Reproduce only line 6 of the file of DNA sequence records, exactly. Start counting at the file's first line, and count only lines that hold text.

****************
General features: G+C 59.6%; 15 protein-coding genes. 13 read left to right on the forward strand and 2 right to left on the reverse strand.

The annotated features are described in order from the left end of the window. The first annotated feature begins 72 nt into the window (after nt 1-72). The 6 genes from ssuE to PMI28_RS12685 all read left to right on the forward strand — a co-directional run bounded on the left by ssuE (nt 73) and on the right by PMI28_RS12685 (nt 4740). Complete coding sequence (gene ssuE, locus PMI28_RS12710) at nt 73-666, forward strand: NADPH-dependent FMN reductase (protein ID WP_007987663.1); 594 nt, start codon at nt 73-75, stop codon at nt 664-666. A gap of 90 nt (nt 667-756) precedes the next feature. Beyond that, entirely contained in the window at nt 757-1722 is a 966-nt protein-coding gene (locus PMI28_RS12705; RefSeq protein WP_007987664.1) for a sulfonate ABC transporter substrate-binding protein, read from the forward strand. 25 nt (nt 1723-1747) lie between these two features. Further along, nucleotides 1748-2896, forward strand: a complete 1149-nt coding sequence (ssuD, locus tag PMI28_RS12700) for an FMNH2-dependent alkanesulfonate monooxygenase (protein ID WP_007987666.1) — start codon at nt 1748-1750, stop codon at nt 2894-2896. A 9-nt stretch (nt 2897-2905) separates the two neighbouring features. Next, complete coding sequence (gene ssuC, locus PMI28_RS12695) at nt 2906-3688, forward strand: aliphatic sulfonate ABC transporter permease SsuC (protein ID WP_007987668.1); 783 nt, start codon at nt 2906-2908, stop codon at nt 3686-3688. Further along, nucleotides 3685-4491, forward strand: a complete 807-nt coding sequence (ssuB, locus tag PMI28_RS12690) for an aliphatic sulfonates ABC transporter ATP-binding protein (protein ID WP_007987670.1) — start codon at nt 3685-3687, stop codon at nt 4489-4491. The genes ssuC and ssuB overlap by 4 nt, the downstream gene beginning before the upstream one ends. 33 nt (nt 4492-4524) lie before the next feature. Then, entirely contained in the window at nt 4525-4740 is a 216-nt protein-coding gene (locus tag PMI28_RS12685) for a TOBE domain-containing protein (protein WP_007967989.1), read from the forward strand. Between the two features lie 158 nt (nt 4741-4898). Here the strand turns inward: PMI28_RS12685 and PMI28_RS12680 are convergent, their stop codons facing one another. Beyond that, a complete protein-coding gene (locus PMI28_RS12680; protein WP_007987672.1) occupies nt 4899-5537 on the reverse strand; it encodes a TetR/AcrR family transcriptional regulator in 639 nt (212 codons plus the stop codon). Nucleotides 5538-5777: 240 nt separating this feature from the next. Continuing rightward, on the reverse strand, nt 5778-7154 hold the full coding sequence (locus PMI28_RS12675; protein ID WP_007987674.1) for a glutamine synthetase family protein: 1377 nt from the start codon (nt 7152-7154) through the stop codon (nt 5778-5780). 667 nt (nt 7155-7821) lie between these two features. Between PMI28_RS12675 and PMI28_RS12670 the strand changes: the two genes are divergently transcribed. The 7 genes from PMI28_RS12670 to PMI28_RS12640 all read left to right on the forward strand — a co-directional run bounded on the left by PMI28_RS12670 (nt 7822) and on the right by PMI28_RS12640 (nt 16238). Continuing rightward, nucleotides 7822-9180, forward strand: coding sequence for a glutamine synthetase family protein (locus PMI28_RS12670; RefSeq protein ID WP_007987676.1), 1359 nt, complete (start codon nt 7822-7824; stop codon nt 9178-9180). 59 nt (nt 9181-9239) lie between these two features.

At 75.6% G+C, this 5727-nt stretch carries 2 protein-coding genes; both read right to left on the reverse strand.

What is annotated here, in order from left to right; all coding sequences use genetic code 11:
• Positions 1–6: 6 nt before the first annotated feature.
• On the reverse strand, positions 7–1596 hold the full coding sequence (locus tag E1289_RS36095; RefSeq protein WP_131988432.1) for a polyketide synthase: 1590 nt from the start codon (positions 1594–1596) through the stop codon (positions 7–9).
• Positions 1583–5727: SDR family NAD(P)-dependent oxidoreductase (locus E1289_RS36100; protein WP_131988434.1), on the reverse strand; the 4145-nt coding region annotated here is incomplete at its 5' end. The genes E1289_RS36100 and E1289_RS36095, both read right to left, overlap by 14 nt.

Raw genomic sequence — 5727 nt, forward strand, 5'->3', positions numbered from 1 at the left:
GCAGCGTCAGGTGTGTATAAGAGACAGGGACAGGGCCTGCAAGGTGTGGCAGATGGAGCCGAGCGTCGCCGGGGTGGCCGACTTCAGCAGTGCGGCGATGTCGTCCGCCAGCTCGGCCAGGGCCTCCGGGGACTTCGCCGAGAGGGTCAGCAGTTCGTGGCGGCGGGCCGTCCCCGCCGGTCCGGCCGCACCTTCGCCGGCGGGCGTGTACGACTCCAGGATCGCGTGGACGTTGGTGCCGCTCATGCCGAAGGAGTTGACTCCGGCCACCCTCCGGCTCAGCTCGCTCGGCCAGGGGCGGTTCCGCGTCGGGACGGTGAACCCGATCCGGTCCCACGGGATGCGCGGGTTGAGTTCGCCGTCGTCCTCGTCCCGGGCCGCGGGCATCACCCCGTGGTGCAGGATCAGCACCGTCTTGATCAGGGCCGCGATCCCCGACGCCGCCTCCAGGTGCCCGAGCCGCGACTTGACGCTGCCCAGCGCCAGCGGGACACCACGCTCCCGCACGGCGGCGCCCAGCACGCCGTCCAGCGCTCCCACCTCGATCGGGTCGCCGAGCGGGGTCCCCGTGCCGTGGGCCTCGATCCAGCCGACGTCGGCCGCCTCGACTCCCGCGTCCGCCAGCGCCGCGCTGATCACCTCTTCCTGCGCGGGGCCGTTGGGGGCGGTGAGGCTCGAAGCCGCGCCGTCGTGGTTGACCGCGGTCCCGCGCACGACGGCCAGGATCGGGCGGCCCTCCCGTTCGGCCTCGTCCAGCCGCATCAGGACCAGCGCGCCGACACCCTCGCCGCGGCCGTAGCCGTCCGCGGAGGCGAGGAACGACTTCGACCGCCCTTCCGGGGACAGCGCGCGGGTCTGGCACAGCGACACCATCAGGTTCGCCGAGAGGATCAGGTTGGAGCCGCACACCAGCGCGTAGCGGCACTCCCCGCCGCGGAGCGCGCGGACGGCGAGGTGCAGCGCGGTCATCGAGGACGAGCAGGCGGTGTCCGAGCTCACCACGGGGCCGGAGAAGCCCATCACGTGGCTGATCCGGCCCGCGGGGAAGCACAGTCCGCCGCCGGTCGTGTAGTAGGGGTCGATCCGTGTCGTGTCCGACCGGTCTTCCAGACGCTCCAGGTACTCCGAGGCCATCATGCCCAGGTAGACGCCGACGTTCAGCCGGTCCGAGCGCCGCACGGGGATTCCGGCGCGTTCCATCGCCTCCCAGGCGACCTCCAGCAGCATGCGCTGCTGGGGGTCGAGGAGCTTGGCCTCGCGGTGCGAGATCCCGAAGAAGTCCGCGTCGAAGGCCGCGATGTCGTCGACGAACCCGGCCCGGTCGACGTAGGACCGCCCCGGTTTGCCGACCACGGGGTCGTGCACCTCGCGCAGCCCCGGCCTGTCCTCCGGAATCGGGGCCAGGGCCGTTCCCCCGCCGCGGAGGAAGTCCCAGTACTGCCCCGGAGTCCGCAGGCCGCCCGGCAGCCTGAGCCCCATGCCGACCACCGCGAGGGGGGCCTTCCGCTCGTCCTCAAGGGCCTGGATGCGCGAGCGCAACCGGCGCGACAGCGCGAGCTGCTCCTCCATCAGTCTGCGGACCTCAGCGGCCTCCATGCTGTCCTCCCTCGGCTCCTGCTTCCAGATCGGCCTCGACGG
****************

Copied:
• On the reverse strand, positions 7–1596 hold the full coding sequence (locus tag E1289_RS36095; RefSeq protein WP_131988432.1) for a polyketide synthase: 1590 nt from the start codon (positions 1594–1596) through the stop codon (positions 7–9).